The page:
For us, it was also an isolating experience. Back then in the early Eighties we led our own search, shocked, confused and bewildered that it happened. Over the years it has sometimes felt very surreal Ballymoss, stolen from our lives and ultimately never found---did this really happen? 

Nowadays, I do mention occasionally, someone took my horse. I prepare myself for people, who, untouched by anything like this don’t understand the umbrella of emotions, involved. It's almost like an invisable trauma. Most people's perceptions appear it seems to be a straightforward loss, perhaps rather unfortunate. But for most owners who have their horse or pony stolen, I know It’s so much more than that. 

Perhaps my stolen horse story is fairly exceptional as it’s told retrospectively with my knowledge we never found our horse or what happened to him.This leaves you forever painfully wondering, giving you no peace of mind. Even though it happened over 25 years ago, like all life changing experiences, time does not seem relevant. 

Hopefully telling all of this may highlight and help some readers understand the heartache involved with horsetheft and use this information as a cautionary measure to be aware and vigilant and to use theft deterrent methods.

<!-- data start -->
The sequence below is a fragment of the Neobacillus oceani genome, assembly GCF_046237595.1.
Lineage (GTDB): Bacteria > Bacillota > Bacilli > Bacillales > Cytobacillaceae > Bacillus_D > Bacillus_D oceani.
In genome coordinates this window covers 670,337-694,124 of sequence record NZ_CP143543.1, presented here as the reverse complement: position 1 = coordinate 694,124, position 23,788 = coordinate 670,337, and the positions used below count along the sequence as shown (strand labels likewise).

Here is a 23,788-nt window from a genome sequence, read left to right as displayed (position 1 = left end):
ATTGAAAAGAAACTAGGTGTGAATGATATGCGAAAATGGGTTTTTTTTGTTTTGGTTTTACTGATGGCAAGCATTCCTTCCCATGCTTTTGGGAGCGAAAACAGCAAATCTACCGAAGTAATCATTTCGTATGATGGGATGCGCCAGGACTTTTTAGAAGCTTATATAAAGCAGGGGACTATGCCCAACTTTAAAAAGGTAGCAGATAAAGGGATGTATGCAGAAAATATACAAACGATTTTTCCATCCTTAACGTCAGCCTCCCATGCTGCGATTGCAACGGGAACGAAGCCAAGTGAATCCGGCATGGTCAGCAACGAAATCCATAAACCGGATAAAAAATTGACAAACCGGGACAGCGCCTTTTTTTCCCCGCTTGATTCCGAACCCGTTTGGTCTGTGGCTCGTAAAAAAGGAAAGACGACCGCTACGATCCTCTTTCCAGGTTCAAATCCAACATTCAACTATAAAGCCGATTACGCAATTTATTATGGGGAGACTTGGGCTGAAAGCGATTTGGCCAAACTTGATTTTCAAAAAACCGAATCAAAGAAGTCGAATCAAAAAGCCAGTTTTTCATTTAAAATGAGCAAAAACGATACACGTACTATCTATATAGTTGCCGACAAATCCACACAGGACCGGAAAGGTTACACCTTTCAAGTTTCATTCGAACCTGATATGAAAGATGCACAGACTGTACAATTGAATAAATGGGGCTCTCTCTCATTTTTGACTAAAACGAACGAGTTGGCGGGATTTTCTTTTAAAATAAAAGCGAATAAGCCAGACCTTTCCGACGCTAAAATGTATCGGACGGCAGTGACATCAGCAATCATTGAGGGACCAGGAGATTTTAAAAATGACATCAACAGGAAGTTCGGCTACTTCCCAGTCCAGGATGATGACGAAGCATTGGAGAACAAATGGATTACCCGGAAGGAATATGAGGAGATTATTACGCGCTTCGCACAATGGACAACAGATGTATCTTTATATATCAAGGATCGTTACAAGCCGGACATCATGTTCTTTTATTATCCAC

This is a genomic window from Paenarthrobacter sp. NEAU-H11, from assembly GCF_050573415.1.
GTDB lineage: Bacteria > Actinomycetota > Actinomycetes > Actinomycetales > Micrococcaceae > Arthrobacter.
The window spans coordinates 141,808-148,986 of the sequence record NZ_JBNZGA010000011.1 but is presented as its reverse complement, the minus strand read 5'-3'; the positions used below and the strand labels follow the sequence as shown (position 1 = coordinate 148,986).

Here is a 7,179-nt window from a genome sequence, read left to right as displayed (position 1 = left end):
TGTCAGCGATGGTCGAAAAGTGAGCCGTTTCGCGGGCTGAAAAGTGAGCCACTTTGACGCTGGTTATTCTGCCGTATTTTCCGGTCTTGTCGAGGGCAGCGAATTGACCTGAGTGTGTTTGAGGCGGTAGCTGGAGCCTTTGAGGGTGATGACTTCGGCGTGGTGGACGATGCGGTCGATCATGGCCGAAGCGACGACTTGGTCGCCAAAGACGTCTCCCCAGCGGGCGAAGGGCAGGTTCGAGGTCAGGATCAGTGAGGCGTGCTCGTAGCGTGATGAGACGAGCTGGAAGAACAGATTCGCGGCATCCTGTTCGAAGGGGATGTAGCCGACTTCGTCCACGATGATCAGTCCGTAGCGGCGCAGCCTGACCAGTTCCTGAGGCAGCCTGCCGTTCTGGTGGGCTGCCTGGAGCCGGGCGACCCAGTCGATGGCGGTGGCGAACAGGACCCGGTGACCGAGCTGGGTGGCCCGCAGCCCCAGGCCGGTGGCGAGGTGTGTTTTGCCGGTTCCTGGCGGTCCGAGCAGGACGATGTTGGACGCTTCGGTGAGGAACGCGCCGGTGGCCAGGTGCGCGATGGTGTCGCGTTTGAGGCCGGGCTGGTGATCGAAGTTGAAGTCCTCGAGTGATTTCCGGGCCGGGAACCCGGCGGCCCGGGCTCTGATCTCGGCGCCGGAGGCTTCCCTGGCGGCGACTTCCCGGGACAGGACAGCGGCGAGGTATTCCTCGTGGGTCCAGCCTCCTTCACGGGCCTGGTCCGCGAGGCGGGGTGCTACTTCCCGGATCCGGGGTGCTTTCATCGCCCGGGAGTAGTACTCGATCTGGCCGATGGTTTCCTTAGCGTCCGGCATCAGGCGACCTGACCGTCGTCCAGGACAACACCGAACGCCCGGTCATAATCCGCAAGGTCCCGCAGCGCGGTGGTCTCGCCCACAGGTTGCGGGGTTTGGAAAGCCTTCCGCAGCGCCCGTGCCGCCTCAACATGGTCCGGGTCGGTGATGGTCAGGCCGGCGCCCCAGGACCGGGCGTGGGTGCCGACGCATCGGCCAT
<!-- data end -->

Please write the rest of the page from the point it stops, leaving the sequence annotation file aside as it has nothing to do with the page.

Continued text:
I’m still involved with horses, they’re such wonderful animals. My two children think their equine friends great fun. 

Stolen Horse International (NetPosse.com) 

I was aware of Stolen Horse International, Inc. or SHI, and had thought of writing to its founder, Debi Metcalfe, to relay my experience. Fortuntely, Debi contacted me first (after seeing my messages on a horse forum) and I had a great sense of relief when someone finally told me, “I understand what you have been through” and “you are not alone in your experience.” Having been a victim of horsetheft herself and having worked with other victims, Debi said she knew of the emotional impact it has on a family. I can see what an enormous help Debi is to horse owners in America and elsewhere, who may have the same misfortune . SHI is the first port of call. Someone can advise, support and help families to restore their horse or pony. 

Awareness and Prevention 

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Debbie Golding with her sons.

In general there is far more awareness these days.  But I would advise everyone not to be complacent and to take extra security measures. Have your horses freezemarked or the equivilent - it's the most

proven visable deterrent to stop thieves. Have your animals microchiped to help with legal identification and be proactive with signs on your gates, yards and property and all equipment, rugs and tack marked appropriately. It's not something that should or will happen to you, but it could. Again, be proactive and use deterrents. 

British Horsewatch groups and Stolen Horse International (netposse) advocate the best ways to help protect your horses and equipment - follow their recommendations. 

A dedication to all Equines - stolen, missing or otherwise 

...and I whispered to the horse; "Trust no man in whose eye you don’tsee yourself reflected as an equal." - Don Vincenzo Giobbe

(circa 1700) 

"Until one has loved an animal, part of his soul remains unawakened." - Author unknown